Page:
# How to Calculate Standardized Residuals in Excel

A residual is the difference between an observed value and a predicted value in a regression model.

It is calculated as:

Residual = Observed value – Predicted value

If we plot the observed values and overlay the fitted regression line, the residuals for each observation would be the vertical distance between the observation and the regression line: One type of residual we often use to identify outliers in a regression model is known as a standardized residual.

It is calculated as:

ri  =  ei / s(ei)  =  ei / RSE√1-hii

where:

• ei: The ith residual
• RSE: The residual standard error of the model
• hii: The leverage of the ith observation

In practice, we often consider any standardized residual with an absolute value greater than 3 to be an outlier.

This tutorial provides a step-by-step example of how to calculate standardized residuals in Excel.

### Step 1: Enter the Data

First, we’ll enter the values for a small dataset into Excel: ### Step 2: Calculate the Residuals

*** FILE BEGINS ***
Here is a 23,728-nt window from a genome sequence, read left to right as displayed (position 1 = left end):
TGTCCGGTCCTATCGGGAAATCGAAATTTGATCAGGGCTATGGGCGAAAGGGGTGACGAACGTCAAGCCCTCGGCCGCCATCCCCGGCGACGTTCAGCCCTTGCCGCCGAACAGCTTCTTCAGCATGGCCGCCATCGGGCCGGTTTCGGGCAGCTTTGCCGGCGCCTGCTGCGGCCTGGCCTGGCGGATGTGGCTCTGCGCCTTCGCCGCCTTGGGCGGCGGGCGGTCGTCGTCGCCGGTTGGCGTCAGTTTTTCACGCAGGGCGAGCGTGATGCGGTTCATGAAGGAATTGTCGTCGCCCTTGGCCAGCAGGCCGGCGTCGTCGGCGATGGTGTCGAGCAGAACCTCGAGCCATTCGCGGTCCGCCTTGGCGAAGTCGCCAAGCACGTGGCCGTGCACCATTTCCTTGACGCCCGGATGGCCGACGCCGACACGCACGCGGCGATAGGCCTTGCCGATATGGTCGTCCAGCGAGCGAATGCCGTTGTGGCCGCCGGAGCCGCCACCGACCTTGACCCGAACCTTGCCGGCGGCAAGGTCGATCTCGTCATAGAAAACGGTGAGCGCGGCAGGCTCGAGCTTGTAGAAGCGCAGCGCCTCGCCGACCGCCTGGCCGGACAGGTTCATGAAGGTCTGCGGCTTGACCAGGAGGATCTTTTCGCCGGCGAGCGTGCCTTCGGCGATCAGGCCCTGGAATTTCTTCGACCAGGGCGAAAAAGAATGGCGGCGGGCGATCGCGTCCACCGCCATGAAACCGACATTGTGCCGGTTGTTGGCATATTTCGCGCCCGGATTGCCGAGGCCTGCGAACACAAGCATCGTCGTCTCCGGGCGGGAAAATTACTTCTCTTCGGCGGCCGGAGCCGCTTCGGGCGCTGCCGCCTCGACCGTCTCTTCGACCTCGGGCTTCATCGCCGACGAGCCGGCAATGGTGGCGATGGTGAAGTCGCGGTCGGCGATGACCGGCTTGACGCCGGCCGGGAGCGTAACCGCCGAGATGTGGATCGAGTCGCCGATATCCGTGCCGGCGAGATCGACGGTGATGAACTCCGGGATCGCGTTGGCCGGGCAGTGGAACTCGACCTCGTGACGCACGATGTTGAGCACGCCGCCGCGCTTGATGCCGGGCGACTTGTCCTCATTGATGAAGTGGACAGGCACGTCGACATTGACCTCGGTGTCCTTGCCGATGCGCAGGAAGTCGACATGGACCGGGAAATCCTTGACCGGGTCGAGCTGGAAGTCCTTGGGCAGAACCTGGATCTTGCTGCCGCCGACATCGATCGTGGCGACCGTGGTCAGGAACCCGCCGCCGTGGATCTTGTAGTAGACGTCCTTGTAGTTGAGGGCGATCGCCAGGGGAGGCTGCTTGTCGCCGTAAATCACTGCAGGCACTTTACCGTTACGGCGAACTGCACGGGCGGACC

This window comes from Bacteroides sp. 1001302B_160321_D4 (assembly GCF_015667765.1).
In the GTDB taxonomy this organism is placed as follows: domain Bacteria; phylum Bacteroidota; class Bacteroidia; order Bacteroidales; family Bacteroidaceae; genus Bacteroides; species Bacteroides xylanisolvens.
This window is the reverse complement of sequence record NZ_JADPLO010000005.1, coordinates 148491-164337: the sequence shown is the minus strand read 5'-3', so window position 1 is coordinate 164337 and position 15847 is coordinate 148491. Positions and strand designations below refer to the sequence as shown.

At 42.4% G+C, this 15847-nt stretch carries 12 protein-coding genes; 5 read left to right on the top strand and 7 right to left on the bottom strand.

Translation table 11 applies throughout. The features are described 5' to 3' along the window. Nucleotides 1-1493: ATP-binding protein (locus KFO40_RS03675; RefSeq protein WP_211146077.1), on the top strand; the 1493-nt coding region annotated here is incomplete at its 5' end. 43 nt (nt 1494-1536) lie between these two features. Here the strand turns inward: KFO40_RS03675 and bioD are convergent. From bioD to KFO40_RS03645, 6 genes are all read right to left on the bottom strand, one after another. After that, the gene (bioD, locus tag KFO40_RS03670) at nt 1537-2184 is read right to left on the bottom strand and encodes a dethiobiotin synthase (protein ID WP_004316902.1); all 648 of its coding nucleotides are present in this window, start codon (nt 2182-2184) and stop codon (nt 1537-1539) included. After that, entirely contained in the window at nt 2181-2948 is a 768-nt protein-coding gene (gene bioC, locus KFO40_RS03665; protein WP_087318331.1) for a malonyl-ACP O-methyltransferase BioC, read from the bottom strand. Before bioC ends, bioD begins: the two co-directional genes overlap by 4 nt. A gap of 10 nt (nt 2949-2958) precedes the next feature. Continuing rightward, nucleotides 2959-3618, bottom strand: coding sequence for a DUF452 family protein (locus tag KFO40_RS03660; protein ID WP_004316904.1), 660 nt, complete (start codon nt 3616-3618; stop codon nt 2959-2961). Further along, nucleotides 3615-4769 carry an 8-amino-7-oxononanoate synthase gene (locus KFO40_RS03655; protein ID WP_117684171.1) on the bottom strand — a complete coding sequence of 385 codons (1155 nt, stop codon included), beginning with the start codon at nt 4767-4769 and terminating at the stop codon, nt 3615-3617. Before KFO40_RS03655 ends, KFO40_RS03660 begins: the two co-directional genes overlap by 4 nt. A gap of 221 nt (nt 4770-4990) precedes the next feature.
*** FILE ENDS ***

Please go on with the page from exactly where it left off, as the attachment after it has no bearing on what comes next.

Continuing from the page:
Next, we’ll go to the Data tab along the top ribbon and click Data Analysis within the Analysis group: If you haven’t installed this Add-in already, check out this tutorial on how to do so. It’s easy to install and completely free.

Once you’ve clicked Data Analysis, click the option that says Regression and then click OK. In the new window that pops up, fill in the following information and click OK: The residual for each observation will appear in the output: Copy and paste these residuals in a new column next to the original data: ### Step 3: Calculate the Leverage

Next, we need to calculate the leverage of each observation.

The following image shows how to do so: Here are the formulas used in the various cells:

• B14: =COUNT(B2:B13)
• B15: =AVERAGE(B2:B13)
• B16: =DEVSQ(B2:B13)
• E2: =1/\$B\$14+(B2-\$B\$15)^2/\$B\$16

### Step 4: Calculate the Standardized Residuals

Lastly, we can calculate the standardized residuals using the formula:

ri  =  ei / RSE√1-hii

The RSE for the model can be found in the model output from earlier. It turns out to be 4.44: Thus, we can use the following formula to calculate the standardized residual for each observation: From the results we can see that none of the standardized residuals exceed an absolute value of 3. Thus, none of the observations appear to be outliers.

It’s worth noting in some cases that researchers consider observations with standardized residuals that exceed an absolute value of 2 to be considered outliers.

It’s up to you to decide whether to use an absolute value of 2 or 3 as the threshold for outliers, depending on the specific problem you’re working on.